Can a pickup truck with a 10,000-pound towing capacity drag well over 300,000 pounds of cargo? Well, yes -- not at highway speed, or up and down big hills, but it can be done. And Toyota's Tundra pickup will do exactly that on Oct. 13. The cargo? The space shuttle Endeavour, which landed at LAX on Sept. 21 on the back of its 747 buzzard.
The Tundra will tow the Endeavour and its extremely heavy trailer and hitch assembly the last quarter mile of the 12-mile journey from the airport to the California Science Center in downtown L.A., where the shuttle will be on permanent display.
Toyota says the truck is an off-the-shelf stock 2012 Tundra CrewMax 1/2–ton pickup, identical to the ones at dealerships, and that it is not modifying the truck at all. The truck and shuttle will not, however, exceed escape velocity. Toyota Advertising Manager Russ Koble says it will reach about 2 mph.
The event, which Toyota is using both as a way to tout Tundra and to spotlight its partnership with the science center, is also a cause-marketing effort, per Koble, who tells Marketing Daily it is also meant to inspire kids to get into science and engineering, and promote the exhibits and programs at the center.
He points out that Toyota got the gig because of its long-time involvement with the center, which has a “Toyota Transportation Hall,” and for which Tundra is the official vehicle. The venue also features the truck in an exhibit on the power of leverage, where people can lift a Tundra by hand using only a three-point lever system. The Tundra pulling the space shuttle will replace the existing Tundra and will be on display after the Endeavour exhibit opens on Oct. 30.
Koble says the effort includes social media, and local advertising at dealerships.
The tow program was developed in partnership with Saatchi & Saatchi LA, which created a microsite, www.toyota.com/TundraEndeavour, housing videos, photos, activities for children and information about the Tundra Endeavour project. It includes footage on how engineers tested the truck to see if it could actually pull the load. The viewer gets a pretty good idea of just how heavy 300,000 pounds is, as the test involves several house-sized cement blocks on a trailer.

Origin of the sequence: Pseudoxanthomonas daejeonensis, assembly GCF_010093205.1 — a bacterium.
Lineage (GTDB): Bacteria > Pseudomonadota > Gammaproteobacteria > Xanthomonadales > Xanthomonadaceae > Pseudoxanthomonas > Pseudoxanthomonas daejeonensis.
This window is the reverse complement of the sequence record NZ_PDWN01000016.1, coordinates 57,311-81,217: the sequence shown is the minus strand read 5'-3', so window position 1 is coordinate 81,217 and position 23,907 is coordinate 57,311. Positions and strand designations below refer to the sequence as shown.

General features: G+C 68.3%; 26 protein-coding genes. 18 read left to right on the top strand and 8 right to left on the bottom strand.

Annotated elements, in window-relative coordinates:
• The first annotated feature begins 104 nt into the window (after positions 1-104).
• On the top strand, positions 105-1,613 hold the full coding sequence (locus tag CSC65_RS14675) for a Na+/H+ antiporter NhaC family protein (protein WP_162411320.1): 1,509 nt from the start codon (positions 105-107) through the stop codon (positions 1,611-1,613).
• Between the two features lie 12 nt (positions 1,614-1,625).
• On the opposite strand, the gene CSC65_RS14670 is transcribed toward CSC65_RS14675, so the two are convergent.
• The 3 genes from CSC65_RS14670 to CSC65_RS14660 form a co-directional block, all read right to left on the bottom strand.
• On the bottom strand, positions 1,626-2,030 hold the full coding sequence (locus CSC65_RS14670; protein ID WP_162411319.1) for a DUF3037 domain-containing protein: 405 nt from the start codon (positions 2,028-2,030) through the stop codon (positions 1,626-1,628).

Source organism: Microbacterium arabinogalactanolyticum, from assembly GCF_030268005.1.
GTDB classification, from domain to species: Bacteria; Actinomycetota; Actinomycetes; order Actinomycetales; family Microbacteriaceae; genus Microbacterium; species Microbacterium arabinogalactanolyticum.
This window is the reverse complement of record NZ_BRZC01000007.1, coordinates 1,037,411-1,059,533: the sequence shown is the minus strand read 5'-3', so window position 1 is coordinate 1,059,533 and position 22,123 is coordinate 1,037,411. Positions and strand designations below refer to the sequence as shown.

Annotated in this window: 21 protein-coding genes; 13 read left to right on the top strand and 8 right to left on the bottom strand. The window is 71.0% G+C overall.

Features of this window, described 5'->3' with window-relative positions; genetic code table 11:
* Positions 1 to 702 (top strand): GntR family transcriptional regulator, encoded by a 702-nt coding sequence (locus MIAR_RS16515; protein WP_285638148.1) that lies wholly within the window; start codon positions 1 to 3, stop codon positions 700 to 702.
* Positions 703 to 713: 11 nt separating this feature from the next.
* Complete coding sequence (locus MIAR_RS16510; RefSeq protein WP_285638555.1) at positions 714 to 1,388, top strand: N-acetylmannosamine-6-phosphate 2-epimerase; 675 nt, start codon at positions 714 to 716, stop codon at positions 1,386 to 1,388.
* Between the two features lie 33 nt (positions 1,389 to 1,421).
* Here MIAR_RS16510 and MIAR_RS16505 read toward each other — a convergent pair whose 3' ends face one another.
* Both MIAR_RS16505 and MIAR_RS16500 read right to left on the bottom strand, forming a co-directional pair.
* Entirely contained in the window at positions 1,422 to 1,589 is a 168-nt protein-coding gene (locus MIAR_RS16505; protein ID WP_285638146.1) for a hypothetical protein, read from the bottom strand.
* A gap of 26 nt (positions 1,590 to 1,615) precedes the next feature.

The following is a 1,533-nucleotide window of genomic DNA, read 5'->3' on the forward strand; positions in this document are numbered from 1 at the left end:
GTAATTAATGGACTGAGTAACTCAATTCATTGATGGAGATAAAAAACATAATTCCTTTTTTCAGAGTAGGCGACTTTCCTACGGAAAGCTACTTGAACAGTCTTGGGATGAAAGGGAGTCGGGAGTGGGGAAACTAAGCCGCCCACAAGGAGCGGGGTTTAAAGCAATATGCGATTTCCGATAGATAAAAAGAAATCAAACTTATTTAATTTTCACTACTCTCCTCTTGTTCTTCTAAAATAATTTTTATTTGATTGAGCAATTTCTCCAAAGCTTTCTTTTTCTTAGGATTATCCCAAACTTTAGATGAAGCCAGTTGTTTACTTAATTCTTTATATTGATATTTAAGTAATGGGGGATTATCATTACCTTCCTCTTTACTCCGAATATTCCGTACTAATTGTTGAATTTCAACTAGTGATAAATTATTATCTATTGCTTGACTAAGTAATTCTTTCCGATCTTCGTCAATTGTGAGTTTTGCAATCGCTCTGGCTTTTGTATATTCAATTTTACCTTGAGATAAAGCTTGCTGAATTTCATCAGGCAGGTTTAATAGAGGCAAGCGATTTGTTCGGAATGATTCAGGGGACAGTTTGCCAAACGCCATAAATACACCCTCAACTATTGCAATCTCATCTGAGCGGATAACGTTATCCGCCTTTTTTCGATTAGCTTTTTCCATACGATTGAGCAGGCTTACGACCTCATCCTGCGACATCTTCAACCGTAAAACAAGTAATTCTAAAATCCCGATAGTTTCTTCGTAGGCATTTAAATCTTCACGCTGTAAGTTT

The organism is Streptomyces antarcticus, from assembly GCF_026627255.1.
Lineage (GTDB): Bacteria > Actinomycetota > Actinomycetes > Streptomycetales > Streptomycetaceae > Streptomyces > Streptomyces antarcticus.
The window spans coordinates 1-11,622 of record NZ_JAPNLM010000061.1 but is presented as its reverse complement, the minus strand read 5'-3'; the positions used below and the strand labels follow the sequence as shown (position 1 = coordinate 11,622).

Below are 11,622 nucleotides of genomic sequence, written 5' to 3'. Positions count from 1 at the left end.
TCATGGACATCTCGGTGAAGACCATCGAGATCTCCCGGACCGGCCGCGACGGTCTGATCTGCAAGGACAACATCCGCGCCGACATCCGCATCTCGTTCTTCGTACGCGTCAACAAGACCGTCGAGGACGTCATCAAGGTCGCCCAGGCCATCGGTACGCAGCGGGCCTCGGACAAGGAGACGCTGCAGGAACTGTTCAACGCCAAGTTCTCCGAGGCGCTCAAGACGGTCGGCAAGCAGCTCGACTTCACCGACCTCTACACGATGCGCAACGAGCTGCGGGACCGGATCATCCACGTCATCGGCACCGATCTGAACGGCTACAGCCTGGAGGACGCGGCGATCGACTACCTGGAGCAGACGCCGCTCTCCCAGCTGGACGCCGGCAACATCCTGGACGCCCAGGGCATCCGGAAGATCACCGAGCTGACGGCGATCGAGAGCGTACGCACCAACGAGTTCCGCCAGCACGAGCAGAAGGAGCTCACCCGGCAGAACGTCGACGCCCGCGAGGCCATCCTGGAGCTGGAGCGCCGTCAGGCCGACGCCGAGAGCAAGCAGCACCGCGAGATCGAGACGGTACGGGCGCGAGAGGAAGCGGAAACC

The program is tied to a social-media donation setup where Toyota will give $50 for every tweet it gets. The first video hints at the physical improbability of the whole "endeavor," as the viability test involved the Tundra having to tow 307,000 pounds of concrete blocks, flatbeds, trailers and gear.
Koble says Toyota is hoping to capture the event online, depending on whether technical issues can be negotiated. "We are in discussions about streaming the tow." The truck will be driven by Matt McBride, the professional driver who has been behind the wheel of the truck for TV spots that eschew CGI for ritual acts of automotive chutzpah and terror: one spot has him driving up a real tower through rings of fire, and playing a game of chicken with a cliff to demonstrate Tundra braking power. In a sense, the Endeavour program is an extension of all that.
"We want to show how capable a truck it is, and you can't really do that with CG." He says the Endeavour towing gambit also ties into another story to tell about the truck. "Tundra is the most American-made half-ton truck in the market; the only half-ton truck exclusively built in the U.S." The truck is built at Toyota's new plant in San Antonio.